Bed load transport is a longstanding problem despite its major implication in river morphodynamics. The physical processes ruling coarse-particle/fluid systems are indeed poorly known, impairing our ability to compute local and even bulk quantities such as the sediment flux in rivers. We present an experimental study of a two-size mixture of coarse spherical glass beads entrained by a shallow turbulent water flow down a steep channel with a mobile bed. The particle diameters were 4 and 6 mm, the channel width 6.5 mm and the channel inclination 12.5%. The water flow rate and the solid discharge were kept constant at the upstream entrance. They were adjusted to obtain bed load equilibrium, that is, neither bed degradation nor aggradation over sufficiently long time intervals. Flows were filmed from the side by a high-speed camera. Using image processing algorithms made it possible to determine the position, velocity and trajectory of each spherical particle thanks to a PTV algorithm (particle tracking velocimetry). Transitions of the state of motion (rest, rolling or saltating) and flow depth were also determined. New data were compared to previous results obtained with spherical particles of uniform size. They confirm that the free surface acting as a physical barrier by truncating the saltation trajectories is very important on steep slopes. The use of a two-size mixture with the 4 turn beads tending to be blocked in the 6.5 mm wide channel resulted in a bed mainly formed by these 4 mm beads. This particular structure explained the single peak vertical distribution of the solid discharge contrary to the uniform case where several peaks corresponding to rolling were observed.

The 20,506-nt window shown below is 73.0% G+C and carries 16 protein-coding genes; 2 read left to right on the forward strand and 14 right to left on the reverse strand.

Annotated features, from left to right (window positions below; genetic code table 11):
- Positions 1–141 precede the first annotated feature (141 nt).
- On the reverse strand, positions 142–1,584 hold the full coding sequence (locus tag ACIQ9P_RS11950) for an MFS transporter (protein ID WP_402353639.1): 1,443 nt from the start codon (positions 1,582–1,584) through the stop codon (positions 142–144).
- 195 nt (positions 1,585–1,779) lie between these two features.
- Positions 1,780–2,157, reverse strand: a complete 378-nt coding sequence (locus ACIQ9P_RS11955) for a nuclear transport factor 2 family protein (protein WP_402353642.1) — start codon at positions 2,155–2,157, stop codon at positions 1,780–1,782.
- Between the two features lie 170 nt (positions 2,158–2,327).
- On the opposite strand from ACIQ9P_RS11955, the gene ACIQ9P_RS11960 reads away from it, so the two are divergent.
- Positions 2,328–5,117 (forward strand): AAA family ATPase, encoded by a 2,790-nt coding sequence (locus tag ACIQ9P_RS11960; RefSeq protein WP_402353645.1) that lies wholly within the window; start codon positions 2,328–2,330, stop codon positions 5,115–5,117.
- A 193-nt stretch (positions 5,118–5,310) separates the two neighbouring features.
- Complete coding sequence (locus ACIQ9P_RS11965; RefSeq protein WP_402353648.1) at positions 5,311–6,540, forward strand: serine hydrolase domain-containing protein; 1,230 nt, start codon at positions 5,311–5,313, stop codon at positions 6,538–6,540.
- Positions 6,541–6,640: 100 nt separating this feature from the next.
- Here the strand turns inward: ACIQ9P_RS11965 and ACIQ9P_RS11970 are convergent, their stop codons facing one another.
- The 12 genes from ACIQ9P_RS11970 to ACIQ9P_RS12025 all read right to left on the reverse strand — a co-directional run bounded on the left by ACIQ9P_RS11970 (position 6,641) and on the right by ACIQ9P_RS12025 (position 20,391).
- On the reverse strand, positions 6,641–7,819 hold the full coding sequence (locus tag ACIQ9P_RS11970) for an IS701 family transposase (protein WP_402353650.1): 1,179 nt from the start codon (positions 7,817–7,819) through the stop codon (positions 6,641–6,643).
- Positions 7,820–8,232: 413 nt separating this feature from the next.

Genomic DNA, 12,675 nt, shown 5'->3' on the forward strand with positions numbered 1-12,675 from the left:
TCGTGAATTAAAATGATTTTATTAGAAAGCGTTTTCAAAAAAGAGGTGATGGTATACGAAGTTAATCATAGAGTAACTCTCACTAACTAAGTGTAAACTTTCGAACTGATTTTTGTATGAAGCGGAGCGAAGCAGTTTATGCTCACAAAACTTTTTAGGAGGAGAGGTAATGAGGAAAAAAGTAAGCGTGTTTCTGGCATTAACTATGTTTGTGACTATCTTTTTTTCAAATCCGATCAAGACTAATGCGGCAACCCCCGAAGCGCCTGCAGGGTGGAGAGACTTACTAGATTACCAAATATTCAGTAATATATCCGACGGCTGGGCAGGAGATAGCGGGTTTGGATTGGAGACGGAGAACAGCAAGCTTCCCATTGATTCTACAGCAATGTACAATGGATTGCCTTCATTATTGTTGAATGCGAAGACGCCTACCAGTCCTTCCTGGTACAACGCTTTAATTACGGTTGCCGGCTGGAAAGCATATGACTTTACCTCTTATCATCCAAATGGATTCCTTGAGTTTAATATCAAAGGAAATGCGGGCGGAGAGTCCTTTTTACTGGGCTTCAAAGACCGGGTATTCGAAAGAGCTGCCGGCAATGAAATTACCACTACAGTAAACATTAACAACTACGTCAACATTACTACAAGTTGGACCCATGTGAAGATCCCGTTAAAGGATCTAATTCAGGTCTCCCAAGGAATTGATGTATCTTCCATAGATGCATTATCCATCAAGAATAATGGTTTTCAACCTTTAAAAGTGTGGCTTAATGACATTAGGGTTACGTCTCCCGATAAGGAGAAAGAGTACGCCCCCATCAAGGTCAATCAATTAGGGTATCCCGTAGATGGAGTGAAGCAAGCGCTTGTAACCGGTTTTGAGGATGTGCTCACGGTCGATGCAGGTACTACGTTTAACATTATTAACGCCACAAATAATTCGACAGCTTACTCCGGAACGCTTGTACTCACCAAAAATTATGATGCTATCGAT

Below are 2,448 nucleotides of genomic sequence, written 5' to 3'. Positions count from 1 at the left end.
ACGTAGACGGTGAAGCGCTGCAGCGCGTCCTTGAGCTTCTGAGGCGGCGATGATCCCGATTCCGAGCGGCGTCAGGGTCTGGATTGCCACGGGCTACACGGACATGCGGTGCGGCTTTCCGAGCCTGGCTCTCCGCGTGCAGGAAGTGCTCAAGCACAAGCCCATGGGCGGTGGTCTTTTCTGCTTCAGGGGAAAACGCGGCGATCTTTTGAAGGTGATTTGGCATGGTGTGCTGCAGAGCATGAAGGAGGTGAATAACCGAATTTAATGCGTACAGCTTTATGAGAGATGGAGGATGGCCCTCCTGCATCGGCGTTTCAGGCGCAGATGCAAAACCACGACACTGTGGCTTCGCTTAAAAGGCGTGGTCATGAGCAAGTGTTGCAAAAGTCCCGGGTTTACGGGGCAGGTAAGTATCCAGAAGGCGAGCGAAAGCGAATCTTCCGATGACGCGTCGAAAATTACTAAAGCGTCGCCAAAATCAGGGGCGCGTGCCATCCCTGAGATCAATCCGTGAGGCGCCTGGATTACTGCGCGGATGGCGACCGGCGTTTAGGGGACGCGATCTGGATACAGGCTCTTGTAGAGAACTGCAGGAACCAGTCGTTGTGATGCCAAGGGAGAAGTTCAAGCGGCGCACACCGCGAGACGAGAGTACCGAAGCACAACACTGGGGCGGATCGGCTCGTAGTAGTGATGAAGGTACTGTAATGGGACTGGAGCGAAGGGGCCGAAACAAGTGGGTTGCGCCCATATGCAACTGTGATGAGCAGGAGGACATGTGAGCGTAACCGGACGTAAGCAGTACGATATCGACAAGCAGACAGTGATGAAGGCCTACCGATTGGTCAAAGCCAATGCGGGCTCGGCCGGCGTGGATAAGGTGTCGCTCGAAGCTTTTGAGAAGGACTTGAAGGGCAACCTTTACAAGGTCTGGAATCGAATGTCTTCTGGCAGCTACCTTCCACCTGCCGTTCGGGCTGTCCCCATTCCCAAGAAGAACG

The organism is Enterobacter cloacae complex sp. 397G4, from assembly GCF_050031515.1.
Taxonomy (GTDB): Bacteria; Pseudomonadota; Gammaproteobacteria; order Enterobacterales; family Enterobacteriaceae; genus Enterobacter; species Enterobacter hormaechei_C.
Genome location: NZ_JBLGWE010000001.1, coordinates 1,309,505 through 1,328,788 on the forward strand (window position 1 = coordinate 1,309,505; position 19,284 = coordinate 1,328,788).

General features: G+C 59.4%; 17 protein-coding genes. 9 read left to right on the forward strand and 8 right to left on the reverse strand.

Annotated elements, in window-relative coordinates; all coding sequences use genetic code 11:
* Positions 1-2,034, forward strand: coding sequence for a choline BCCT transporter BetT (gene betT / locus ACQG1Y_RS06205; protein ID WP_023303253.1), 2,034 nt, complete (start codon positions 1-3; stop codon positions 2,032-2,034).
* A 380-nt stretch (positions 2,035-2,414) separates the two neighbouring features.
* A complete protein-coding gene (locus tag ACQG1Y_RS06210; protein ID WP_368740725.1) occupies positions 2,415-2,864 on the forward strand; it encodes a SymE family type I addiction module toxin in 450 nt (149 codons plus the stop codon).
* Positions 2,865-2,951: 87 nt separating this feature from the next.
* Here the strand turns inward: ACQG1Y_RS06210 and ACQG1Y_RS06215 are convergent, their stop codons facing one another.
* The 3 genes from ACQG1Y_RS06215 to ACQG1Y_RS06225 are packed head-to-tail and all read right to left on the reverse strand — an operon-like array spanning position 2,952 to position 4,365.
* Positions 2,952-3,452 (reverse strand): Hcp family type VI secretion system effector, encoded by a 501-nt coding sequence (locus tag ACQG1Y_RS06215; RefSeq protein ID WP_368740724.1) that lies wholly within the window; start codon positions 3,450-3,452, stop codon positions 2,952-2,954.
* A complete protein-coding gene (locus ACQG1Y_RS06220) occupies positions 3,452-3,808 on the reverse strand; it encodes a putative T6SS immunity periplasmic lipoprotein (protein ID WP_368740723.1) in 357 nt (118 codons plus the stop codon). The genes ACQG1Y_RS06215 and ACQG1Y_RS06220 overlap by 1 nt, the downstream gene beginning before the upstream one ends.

Hergault, Virginie Frey, Philippe Metivier, Francois Ducottet, Christophe Boehm, Tobias Ancey, Christophe Article 5th IAHR Symposium on River, Coastal and Estuarine Morphodynamics SEP 17-21, 2007 Enschede, NETHERLANDS IAHR 9 11 NEW FETTER LANE, LONDON EC4P 4EE, ENGLAND BHC92